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2020 Spike in Domestic Violence Continued into 2021

By Austin Dillon

Little over a year ago, Pegasus Institute reported a startling spike in domestic violence in Louisville following Kentucky’s COVID-19 stay-at-home order. The report, however, only examined available data from the first four months of 2020. Now that full yearly data is available from LMPD, it is clear that the domestic violence surge became even more grim throughout the rest of the year and has continued well into 2021.

A recent study from the National Commission on COVID-19 and Criminal Justice (CCJ) notes that domestic violence incidents increased 8.1% nationwide after jurisdictions imposed pandemic-related lockdown orders. In Louisville, however, incidents increased over 13% from 2019 and over 11% from the 2016-2019 average.

The American Journal of Emergency Medicine explained how some of the risk factors for domestic violence have been exacerbated during pandemic lockdowns:

“Although these measures can be effective to control the spread of disease, they have a

profound impact on society leading to social, financial and psychological repercussions.

Isolation may expose or worsen vulnerabilities due to a lack of established social support systems. The temporary shutdown of non-essential businesses has led to unemployed and economic strain. Quarantine conditions are associated with alcohol abuse, depression, and post-traumatic stress symptoms. Stay-at-home orders may cause a catastrophic milieu for individuals whose lives are plagued by domestic violence (DV).”

The CCJ study notes that the specific factors driving the national spike remain unclear, but speculates that “[d]ata showing increased reporting to the police, along with emergency rooms and other healthcare settings, may reflect more victimizations, as well as an increase in the number of neighbors who overhear domestic disturbances and phone for help.” It also leaves open the possibility “that the rise in reported violence might also reflect an increase in the proportion of victims who decide to seek criminal justice interventions.”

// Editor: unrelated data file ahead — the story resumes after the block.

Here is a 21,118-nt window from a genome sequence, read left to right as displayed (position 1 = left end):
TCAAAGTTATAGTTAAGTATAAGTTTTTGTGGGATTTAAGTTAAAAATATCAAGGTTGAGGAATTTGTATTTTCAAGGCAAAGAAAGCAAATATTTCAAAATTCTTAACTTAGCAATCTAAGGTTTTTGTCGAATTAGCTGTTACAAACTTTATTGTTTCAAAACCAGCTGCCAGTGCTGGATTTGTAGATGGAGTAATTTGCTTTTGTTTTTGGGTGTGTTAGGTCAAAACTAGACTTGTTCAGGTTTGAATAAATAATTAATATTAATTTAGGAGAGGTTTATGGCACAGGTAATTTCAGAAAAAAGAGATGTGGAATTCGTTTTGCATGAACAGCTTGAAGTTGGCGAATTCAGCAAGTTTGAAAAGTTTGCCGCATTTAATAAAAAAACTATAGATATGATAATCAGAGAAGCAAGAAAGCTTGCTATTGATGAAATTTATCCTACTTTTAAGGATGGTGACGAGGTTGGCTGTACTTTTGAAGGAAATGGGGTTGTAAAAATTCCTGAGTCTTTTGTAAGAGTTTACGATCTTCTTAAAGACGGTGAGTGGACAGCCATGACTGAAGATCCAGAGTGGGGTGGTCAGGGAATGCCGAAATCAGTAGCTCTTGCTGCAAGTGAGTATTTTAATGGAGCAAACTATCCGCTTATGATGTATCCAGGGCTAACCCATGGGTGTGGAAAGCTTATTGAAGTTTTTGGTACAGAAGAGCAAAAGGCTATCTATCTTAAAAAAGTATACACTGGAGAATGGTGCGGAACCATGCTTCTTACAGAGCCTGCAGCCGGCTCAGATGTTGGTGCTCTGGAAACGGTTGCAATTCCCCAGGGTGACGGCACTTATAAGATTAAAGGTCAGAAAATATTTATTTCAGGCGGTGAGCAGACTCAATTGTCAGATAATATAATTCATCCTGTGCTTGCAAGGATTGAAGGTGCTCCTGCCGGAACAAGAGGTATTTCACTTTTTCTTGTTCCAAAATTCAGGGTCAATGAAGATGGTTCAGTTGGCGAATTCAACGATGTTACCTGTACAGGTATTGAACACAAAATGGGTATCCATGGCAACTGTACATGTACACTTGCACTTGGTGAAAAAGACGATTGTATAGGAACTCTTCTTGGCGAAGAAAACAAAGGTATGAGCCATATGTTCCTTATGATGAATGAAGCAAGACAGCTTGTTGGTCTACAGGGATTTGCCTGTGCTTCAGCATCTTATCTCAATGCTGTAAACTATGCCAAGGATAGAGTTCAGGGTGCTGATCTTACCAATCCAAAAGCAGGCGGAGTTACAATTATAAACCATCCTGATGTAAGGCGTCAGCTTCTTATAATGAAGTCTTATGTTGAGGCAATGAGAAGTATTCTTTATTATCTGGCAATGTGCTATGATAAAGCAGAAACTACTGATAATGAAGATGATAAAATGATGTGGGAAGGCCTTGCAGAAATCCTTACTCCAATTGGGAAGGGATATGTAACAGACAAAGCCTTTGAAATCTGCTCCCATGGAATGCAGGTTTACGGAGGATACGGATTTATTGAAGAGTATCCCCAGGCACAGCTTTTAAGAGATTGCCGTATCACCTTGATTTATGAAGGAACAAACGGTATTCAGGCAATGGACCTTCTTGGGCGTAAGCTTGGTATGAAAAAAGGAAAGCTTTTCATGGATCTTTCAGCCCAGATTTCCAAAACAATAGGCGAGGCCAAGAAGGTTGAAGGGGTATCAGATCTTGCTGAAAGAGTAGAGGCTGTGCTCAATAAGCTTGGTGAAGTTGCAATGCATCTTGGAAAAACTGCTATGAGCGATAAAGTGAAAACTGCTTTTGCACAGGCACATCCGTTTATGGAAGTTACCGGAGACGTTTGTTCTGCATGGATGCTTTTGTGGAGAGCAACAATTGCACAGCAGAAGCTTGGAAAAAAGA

The chart below displays monthly totals of domestic violence reports for domestic violence incidents since 2019, with indicators marking the beginning and end of Kentucky’s COVID-19 restrictions. The data only represent unique incident records, as some incident numbers for domestic violence appear more than once in the LMPD reporting system.

The next chart displays a comparison of the 2019, 2020, and 2021 monthly totals with the average monthly totals from 2016-2019.

The original Pegasus analysis only examined data through April 2020. While the 2020 totals began to eclipse the 2019 totals in just March, the most disturbing increases began in May and ballooned throughout the summer, with monthly totals reaching numbers far above any in the past five years. Though domestic violence incidents slightly dipped at the end of the summer, monthly totals for the rest of the year remained well above other those of recent years.

Louisville experienced a slightly above average number of domestic violence incidents in March 2020, falling below average in April and then careening to recently unprecedented levels in May and throughout the rest of the year.

2021 picked up where 2020 left off, taking monthly domestic violence totals to new record-breaking highs, with April and May each exceeding 600 total monthly incidents. 2021 monthly totals remained well above the previous years’ totals from January until May, also far outpacing monthly averages for 2016-2019.

There is, however, some hope that domestic violence incidents may be returning to pre-2020 levels. In June 2021, LMPD reported lower domestic violence incidents in 2021 than at the same date in 2020, and the June 2021 totals were the lowest for June in the past six years. This preliminary data from 2021 seems to indicate that domestic violence incidents may be descending from such tragically historic heights.

While it is difficult to speculate exactly why domestic violence incidents remained so dramatically high from the summer of 2020 until recently in 2021, the nature of the data from LMPD crime reports can be instructive in determining possible causes. During the initial months of lockdown, many domestic violence organizations reported shorter, more frantic calls; others reported “eerily silent” lines due to victims lacking privacy to call. Other providers reported less frequent calls, but more violent incidents from the calls received. Because the LMPD data represents the number of incidents reported to LMPD, it is possible that a continued loosening of COVID-19 restrictions, paired with a return to in-person work, gave victims more opportunities to report domestic violence incidents while safely away from their abusers.

June 2021’s significant drop in domestic violence incidents came in the same month that Kentucky’s governor fully lifted Kentucky’s COVID-19 restrictions. Hopefully, this drop continues throughout the final half of 2021 as victims continue to have more opportunities available outside the home to report incidents and to seek refuge.

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